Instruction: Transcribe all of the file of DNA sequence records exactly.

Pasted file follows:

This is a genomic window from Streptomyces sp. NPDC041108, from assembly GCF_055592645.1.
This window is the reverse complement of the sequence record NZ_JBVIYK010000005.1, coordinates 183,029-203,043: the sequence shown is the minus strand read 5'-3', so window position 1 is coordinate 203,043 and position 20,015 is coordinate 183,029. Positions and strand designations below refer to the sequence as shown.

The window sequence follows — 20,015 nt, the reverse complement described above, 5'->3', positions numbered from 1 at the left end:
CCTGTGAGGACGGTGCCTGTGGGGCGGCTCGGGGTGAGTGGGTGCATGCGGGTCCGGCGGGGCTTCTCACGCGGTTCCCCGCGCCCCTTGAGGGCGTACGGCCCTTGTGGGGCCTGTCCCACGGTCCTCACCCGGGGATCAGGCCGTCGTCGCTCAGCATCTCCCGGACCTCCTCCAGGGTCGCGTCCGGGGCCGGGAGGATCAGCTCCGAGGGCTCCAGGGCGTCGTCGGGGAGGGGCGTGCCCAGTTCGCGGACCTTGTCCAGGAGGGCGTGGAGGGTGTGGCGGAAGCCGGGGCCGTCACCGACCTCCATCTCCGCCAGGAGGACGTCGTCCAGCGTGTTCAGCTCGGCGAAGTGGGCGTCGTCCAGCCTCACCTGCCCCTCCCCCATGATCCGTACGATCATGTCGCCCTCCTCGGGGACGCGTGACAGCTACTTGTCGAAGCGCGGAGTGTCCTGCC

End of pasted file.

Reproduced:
This is a genomic window from Streptomyces sp. NPDC041108, from assembly GCF_055592645.1.
This window is the reverse complement of the sequence record NZ_JBVIYK010000005.1, coordinates 183,029-203,043: the sequence shown is the minus strand read 5'-3', so window position 1 is coordinate 203,043 and position 20,015 is coordinate 183,029. Positions and strand designations below refer to the sequence as shown.

The window sequence follows — 20,015 nt, the reverse complement described above, 5'->3', positions numbered from 1 at the left end:
CCTGTGAGGACGGTGCCTGTGGGGCGGCTCGGGGTGAGTGGGTGCATGCGGGTCCGGCGGGGCTTCTCACGCGGTTCCCCGCGCCCCTTGAGGGCGTACGGCCCTTGTGGGGCCTGTCCCACGGTCCTCACCCGGGGATCAGGCCGTCGTCGCTCAGCATCTCCCGGACCTCCTCCAGGGTCGCGTCCGGGGCCGGGAGGATCAGCTCCGAGGGCTCCAGGGCGTCGTCGGGGAGGGGCGTGCCCAGTTCGCGGACCTTGTCCAGGAGGGCGTGGAGGGTGTGGCGGAAGCCGGGGCCGTCACCGACCTCCATCTCCGCCAGGAGGACGTCGTCCAGCGTGTTCAGCTCGGCGAAGTGGGCGTCGTCCAGCCTCACCTGCCCCTCCCCCATGATCCGTACGATCATGTCGCCCTCCTCGGGGACGCGTGACAGCTACTTGTCGAAGCGCGGAGTGTCCTGCC